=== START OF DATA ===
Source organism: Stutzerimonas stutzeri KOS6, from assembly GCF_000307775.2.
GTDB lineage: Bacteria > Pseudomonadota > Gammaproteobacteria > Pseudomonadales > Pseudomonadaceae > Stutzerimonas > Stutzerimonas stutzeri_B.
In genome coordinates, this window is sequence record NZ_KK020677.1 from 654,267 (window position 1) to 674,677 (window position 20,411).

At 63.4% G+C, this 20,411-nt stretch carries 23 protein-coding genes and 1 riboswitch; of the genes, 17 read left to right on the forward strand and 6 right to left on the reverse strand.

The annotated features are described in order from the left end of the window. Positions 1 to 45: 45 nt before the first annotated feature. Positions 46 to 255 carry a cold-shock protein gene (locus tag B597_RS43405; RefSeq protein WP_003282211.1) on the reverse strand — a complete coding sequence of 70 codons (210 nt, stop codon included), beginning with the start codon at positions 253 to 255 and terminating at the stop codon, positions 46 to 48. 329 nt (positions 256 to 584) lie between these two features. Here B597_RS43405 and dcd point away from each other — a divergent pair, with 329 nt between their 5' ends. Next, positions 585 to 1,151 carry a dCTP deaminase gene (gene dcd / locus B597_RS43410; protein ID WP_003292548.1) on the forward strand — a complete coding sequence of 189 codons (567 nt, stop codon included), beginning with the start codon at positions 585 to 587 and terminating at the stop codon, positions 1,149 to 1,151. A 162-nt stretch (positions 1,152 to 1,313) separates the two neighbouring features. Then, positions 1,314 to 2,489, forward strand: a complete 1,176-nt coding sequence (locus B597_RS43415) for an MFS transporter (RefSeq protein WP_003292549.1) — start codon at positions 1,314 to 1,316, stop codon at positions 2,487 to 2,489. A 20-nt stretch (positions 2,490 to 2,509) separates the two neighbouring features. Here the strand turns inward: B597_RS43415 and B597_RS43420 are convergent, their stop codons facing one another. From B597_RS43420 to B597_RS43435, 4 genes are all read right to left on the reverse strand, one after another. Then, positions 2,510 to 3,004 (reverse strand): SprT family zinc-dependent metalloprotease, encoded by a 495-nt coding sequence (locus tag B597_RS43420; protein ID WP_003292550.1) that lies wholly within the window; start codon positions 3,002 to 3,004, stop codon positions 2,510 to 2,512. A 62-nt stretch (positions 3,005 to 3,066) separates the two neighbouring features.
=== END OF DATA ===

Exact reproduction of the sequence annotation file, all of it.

Source organism: Stutzerimonas stutzeri KOS6, from assembly GCF_000307775.2.
GTDB lineage: Bacteria > Pseudomonadota > Gammaproteobacteria > Pseudomonadales > Pseudomonadaceae > Stutzerimonas > Stutzerimonas stutzeri_B.
In genome coordinates, this window is sequence record NZ_KK020677.1 from 654,267 (window position 1) to 674,677 (window position 20,411).

At 63.4% G+C, this 20,411-nt stretch carries 23 protein-coding genes and 1 riboswitch; of the genes, 17 read left to right on the forward strand and 6 right to left on the reverse strand.

The annotated features are described in order from the left end of the window. Positions 1 to 45: 45 nt before the first annotated feature. Positions 46 to 255 carry a cold-shock protein gene (locus tag B597_RS43405; RefSeq protein WP_003282211.1) on the reverse strand — a complete coding sequence of 70 codons (210 nt, stop codon included), beginning with the start codon at positions 253 to 255 and terminating at the stop codon, positions 46 to 48. 329 nt (positions 256 to 584) lie between these two features. Here B597_RS43405 and dcd point away from each other — a divergent pair, with 329 nt between their 5' ends. Next, positions 585 to 1,151 carry a dCTP deaminase gene (gene dcd / locus B597_RS43410; protein ID WP_003292548.1) on the forward strand — a complete coding sequence of 189 codons (567 nt, stop codon included), beginning with the start codon at positions 585 to 587 and terminating at the stop codon, positions 1,149 to 1,151. A 162-nt stretch (positions 1,152 to 1,313) separates the two neighbouring features. Then, positions 1,314 to 2,489, forward strand: a complete 1,176-nt coding sequence (locus B597_RS43415) for an MFS transporter (RefSeq protein WP_003292549.1) — start codon at positions 1,314 to 1,316, stop codon at positions 2,487 to 2,489. A 20-nt stretch (positions 2,490 to 2,509) separates the two neighbouring features. Here the strand turns inward: B597_RS43415 and B597_RS43420 are convergent, their stop codons facing one another. From B597_RS43420 to B597_RS43435, 4 genes are all read right to left on the reverse strand, one after another. Then, positions 2,510 to 3,004 (reverse strand): SprT family zinc-dependent metalloprotease, encoded by a 495-nt coding sequence (locus tag B597_RS43420; protein ID WP_003292550.1) that lies wholly within the window; start codon positions 3,002 to 3,004, stop codon positions 2,510 to 2,512. A 62-nt stretch (positions 3,005 to 3,066) separates the two neighbouring features.